Thursday, March 9, 2023

Dear O'Abby: What does a foreign rights agent do?

Dear O'Abby,

I've seen the term "foreign rights agent" bandied about recently, and I actually don't know what this means.  Can you explain the difference between a regular agent and a foreign rights agent?  And do I need to query both?



Dear Bamboozled,

Firstly, no.  You do not have query a foreign rights agent. 

Foreign rights agents work with books that have already been published (or are about to be published) and arrange for those books to be made available in territories outside the original publisher's home.  For example, a book that was published in New Zealand may not immediately be available in the US because the rights to the US territory have not been sold.  A foreign rights agent would broker that deal.

Foreign rights agents may also deal with translators to ensure a book written in English can be accessed by readers in France or Germany or Brazil in those readers' native language.  And that books written in languages other than English are translated and made available to English-speaking readers.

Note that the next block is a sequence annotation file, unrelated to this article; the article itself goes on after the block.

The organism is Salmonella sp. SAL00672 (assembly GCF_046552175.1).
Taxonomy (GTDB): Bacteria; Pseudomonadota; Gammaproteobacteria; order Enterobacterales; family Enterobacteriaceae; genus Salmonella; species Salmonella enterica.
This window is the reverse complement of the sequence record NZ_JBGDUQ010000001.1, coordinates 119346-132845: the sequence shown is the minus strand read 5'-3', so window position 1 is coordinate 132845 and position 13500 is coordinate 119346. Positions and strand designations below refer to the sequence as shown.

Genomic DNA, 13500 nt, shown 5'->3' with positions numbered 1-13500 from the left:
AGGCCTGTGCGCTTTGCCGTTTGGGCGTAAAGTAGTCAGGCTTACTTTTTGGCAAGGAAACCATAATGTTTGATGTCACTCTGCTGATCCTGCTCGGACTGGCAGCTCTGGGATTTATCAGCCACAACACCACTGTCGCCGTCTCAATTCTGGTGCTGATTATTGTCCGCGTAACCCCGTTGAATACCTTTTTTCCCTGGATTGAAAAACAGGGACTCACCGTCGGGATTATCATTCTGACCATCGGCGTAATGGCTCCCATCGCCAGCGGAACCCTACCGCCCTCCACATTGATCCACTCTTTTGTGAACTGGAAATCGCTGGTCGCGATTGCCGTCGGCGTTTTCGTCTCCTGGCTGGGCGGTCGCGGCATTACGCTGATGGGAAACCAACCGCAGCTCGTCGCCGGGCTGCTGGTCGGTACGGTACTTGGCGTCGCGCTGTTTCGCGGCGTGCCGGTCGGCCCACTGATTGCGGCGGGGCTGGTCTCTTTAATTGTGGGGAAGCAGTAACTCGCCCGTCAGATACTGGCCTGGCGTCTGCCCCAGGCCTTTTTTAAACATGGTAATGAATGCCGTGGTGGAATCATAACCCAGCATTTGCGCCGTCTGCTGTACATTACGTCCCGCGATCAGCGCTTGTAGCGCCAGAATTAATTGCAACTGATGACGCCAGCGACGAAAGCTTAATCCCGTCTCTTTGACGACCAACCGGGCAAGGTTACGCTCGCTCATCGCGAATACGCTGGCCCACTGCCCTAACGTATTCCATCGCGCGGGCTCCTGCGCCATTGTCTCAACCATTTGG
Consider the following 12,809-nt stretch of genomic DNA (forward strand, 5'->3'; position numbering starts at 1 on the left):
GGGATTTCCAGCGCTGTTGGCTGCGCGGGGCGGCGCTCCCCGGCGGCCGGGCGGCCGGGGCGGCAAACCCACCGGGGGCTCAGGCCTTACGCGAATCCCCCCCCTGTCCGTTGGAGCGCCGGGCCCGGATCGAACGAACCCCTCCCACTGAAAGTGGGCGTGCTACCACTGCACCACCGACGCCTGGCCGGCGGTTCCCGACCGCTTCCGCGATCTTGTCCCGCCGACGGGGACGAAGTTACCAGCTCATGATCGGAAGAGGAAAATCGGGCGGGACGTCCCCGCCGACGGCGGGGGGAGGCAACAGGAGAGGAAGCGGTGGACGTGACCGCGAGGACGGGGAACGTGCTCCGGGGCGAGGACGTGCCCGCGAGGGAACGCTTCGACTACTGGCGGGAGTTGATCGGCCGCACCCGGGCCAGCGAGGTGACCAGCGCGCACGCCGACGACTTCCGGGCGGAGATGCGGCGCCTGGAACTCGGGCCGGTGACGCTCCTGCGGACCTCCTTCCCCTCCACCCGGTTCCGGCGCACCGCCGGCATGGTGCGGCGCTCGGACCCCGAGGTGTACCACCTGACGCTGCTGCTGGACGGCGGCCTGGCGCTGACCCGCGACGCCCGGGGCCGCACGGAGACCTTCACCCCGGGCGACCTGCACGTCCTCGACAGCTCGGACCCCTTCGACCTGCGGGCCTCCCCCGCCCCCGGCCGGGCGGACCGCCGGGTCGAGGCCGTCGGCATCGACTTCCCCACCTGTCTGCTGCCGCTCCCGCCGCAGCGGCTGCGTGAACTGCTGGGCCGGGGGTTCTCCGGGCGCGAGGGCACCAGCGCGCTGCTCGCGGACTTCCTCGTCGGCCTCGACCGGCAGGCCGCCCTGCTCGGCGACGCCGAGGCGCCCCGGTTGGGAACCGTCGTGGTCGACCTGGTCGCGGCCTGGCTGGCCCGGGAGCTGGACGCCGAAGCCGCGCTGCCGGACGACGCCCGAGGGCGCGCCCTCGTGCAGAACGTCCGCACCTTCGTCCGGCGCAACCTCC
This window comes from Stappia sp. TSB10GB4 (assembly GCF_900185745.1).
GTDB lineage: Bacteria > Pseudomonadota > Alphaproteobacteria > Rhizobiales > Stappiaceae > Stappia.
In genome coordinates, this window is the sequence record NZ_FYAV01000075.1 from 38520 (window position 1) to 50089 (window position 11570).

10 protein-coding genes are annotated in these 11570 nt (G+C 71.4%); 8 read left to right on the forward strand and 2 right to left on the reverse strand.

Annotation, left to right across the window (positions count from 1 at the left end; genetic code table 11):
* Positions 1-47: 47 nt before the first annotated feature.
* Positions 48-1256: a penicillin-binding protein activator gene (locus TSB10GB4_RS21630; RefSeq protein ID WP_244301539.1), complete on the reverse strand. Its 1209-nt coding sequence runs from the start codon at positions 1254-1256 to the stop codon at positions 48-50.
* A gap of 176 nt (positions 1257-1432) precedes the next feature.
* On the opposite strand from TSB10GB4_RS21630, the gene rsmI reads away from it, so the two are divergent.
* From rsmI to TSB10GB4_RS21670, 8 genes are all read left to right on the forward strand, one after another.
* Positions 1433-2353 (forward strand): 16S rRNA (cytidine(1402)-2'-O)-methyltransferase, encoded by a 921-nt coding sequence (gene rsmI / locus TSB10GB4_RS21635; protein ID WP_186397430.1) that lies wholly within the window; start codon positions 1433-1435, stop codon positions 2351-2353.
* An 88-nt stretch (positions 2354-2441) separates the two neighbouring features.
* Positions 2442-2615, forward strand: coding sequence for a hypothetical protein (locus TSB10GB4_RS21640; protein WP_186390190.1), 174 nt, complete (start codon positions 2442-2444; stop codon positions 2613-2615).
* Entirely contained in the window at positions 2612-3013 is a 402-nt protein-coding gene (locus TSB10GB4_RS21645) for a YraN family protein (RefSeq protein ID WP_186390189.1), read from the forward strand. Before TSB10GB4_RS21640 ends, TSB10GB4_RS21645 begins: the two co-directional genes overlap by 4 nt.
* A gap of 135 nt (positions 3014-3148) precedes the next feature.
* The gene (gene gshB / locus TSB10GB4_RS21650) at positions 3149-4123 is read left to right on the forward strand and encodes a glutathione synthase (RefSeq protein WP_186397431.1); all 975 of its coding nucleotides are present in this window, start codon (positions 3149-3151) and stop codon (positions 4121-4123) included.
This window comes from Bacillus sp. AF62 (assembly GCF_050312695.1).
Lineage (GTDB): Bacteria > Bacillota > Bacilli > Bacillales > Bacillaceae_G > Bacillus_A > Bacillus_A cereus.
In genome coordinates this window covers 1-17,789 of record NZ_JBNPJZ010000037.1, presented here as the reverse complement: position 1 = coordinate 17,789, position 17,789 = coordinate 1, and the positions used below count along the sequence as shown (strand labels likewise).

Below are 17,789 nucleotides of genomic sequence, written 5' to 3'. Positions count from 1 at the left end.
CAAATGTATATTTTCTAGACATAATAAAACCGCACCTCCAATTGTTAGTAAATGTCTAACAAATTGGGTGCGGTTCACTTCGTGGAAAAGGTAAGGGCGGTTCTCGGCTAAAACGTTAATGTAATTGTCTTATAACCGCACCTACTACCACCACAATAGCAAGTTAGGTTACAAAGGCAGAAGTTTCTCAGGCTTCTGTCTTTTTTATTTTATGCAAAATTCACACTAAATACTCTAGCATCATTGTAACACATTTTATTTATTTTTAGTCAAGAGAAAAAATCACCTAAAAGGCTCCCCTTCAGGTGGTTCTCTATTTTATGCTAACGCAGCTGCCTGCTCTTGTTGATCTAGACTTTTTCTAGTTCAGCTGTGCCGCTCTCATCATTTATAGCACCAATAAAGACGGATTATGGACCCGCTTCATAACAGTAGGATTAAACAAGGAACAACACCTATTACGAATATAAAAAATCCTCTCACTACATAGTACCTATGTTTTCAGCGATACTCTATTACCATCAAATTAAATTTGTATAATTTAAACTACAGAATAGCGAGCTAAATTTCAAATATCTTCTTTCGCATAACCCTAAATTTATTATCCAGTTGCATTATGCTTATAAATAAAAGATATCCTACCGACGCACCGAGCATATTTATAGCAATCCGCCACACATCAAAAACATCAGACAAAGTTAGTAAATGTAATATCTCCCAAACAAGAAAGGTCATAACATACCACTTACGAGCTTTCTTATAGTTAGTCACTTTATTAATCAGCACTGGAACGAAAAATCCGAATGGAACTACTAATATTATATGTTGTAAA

Foreign rights agents have specialised skills and knowledge of the markets in which they represent titles.  And not all foreign rights agents will have this insight into all international territories.  Agents tend to specialise in particular markets and rely on co-agents who have inside knowledge of other markets for sales outside their key territories.  

Markets can be fickle and change often, so a foreign rights agent will be in frequent contact with international publishers to ensure they find the right home for the books they are representing.  Foreign rights agents are also likely to attend international book fairs to check out what kinds of books are being published in different territories.

So, in a nutshell, a foreign rights agent is the middleman between your domestic publisher, and a publisher in another territory.  Some authors prefer to retain their foreign rights so they can engage their own foreign rights agent and work with them directly, while others will assign these rights to their publisher who will then commission a foreign rights agent to represent their collection of titles.

I hope that helps!

X O'Abby

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